The legend of Katowice is one that most lovers of CSGO will already know, with the city famously passionate about their Counter-Strike.
For years, wonderful events have been hosted in the Polish city and 2019 will see IEM Katowice receive Major status from Valve, and a $1m prize pool to boot. You’d therefore think this was an amazing time for the game in Poland, but actually it may well be that Polish CSGO is in crisis, and recovery looks a long way off.
The main issue is that the leading lights in Polish CSGO were for so long the Virtus.pro team built on the foundations of the 'Golden Five', Poland’s most famous CS fathers. The group of Neo, TaZ, PashaBiceps, Snax and byali carried their nation for a number of years, bouncing back from any setback they might face in a most Polish way, and were the pride of their nation. Epic battles with the best teams from around the world were their daily bread, and they entertained us off the server too, with the London School and so much more.
However, time waits for no man, and the decline of Virtus.pro was a slow but steady affair from their last true high point, the Major final they lost to Astralis in 2017. Infighting became public as unsavoury clips surfaced, then TaZ, Snax and finally byali all went their own ways, for a variety of reasons. The former now spends his time bringing up the next generation of stars for Kinguin, he will hope, while the latter are drifting after career choices that didn’t work out.
Would the next Polish star please stand up?
In their place, there is … nobody, really, and that is a bit sad. There was a time when the AGO lineup looked as though it could make the top 20, or even top 10 in the world if things aligned for them, but that was broken up as the VP machine came looking for new parts and the men who left to join Pasha and Neo have not been able to fix the plow.
As a result, we are certainly not going to see a Polish team win the Major in Katowice, and there is a chance we won’t even have any Polish players there as none of the current teams are good enough to be confident of making it. There are a fair few low-level teams, no doubt inspired by the Golden Five, but none who could even get a medal, or realistically make the final.
How to fix the problem is a tricky question, as Poland is not short of esports initiatives or role models. Sweden recently went through a similar situation and there is a slight issue with talent being held back in the Brazilian scene, too. While it’s hard to be 100% sure, those three scenes do all share an attribute that may make it hard for them to maintain long-term.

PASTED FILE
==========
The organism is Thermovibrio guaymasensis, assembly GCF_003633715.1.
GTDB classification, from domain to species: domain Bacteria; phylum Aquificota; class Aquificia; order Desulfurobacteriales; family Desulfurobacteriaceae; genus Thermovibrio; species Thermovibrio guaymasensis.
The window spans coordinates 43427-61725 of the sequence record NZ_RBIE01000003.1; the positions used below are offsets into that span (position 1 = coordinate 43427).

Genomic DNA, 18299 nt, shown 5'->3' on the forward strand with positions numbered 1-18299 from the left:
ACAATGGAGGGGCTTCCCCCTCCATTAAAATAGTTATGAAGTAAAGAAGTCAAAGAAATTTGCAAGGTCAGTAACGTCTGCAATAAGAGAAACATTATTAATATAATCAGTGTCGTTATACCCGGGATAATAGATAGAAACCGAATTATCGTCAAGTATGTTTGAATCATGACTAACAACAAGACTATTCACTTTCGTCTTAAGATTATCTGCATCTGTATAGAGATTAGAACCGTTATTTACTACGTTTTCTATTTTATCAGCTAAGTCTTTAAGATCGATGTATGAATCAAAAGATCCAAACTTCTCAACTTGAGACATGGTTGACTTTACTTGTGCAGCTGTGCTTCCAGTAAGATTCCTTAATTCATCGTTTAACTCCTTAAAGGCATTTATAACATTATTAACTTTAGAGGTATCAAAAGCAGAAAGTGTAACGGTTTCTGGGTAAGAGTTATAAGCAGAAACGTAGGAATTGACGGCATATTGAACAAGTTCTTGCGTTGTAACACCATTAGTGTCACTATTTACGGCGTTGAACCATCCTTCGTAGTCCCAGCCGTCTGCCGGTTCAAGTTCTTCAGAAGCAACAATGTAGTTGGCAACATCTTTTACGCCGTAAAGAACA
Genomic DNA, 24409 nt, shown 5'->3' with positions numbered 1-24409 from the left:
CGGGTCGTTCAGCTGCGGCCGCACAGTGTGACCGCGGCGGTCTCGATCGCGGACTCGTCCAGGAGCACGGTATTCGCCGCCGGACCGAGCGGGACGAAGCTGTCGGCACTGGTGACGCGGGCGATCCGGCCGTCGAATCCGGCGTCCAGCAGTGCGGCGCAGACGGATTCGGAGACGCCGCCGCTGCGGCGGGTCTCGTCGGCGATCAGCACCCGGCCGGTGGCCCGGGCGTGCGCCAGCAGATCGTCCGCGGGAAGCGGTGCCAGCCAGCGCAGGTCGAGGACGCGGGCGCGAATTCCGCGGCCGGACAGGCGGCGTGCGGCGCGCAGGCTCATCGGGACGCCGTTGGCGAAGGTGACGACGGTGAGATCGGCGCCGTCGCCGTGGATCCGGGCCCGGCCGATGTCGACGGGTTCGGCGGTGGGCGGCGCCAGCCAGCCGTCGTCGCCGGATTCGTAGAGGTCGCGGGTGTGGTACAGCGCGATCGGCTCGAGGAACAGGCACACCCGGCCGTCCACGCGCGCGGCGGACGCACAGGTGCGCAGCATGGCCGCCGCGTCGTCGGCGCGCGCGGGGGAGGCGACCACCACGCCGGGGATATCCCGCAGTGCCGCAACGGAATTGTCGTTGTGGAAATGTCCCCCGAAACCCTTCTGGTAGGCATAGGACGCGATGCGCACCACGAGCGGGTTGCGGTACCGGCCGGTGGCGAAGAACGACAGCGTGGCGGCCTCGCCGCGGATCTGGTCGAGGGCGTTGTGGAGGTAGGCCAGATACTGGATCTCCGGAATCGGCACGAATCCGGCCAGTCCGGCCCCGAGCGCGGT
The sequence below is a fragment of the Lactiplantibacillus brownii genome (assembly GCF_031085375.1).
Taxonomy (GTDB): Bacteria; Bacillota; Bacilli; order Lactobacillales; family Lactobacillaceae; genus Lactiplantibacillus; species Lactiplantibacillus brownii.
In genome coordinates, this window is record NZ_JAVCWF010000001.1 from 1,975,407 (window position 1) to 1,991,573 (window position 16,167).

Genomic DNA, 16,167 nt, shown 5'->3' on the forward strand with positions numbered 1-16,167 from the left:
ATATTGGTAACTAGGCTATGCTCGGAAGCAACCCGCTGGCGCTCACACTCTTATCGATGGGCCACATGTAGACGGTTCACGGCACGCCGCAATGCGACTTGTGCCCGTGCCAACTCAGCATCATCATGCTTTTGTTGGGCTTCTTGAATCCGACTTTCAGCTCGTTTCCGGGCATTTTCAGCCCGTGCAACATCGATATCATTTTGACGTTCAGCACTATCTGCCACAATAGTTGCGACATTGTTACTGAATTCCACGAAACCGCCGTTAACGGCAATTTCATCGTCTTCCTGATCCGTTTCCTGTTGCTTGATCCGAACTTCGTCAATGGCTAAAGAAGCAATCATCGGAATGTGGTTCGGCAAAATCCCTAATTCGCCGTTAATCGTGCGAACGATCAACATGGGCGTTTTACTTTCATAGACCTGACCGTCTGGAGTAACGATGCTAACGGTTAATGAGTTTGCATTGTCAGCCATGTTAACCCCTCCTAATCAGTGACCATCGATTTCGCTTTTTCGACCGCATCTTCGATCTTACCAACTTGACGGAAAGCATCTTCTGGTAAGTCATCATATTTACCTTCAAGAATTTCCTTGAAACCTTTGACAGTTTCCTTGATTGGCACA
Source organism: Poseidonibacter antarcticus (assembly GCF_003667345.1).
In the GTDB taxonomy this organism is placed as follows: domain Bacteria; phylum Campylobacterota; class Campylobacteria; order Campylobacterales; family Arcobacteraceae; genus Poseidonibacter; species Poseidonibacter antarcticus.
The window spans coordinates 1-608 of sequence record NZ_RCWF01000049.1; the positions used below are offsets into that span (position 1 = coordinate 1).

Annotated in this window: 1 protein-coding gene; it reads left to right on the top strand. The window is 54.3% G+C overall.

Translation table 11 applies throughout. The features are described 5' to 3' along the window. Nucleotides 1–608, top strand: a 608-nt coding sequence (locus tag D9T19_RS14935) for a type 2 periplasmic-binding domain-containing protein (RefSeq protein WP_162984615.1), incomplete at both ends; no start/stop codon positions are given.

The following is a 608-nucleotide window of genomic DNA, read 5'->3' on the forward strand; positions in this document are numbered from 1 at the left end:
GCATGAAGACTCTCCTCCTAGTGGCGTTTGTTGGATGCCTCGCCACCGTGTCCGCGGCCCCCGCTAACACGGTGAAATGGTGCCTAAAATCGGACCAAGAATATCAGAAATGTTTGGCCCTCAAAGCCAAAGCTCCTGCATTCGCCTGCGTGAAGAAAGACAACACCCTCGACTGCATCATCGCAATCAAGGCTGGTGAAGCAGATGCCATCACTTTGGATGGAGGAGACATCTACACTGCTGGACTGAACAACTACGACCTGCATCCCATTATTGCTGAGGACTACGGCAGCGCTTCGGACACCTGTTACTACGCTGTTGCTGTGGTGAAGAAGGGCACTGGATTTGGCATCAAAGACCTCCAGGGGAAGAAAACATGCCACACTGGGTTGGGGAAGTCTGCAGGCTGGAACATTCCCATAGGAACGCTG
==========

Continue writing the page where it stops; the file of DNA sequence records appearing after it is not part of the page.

In Sweden, players such as flusha, GeT_RiGhT, JW, f0rest and others held onto the top spots at the top teams long after they were capable of playing like top-10 players and, even when some left, they were replaced by players such as Xizt initially. NiP finally seem to have seen the light and Fnatic are at least investing in youth, but the problem for so long was a stagnant top level preventing the next stars from coming up when they were ready and getting the big LAN experience they needed to complete their CSGO educations.
Name value vs evolution
Similarly, the Brazilian scene was dominated by the SK team and, although there were other circumstances that brought us the end of the Immortals lineup, it is still true to say the likes of HEN1, LUCAS1 and kNg never got to play with FalleN, coldzera, fer and TACO. Once again the name value of the players was too high to kick them for a long time and the subsequent move to Immortals/MIBR the group made seems to have guaranteed they won’t be developing any young talent soon, instead preferring to pick up ill-fitting NA stars who sell more shirts.
As is so often with humans, it seems like what has really happened to Poland, and maybe the other scenes, is simple. A group of people got to the top of the tree, and rather than dropping down a rope to help others get to the best fruit, they pulled up their ladder and gorged themselves on the juiciest morsels. Unfortunately, while they were doing so, all the others were starving at the foot of the trunk, and when the chosen few eventually decided they needed help, the rest were too weak to be of any use.
How we prevent this from happening in future is tough, but the death of the scarcity mindset that evolved in the bad old days of esports should be the start. When there are enough resources for two, or even three big teams in a nation, it will be easier for talent to spread and learn, but, sadly, Poland seems to only have the means to keep one triple-A org going in 2018. As a result, IEM Katowice might end up having no home representation at all and that would be a tragedy for one of the most passionate crowds in esports.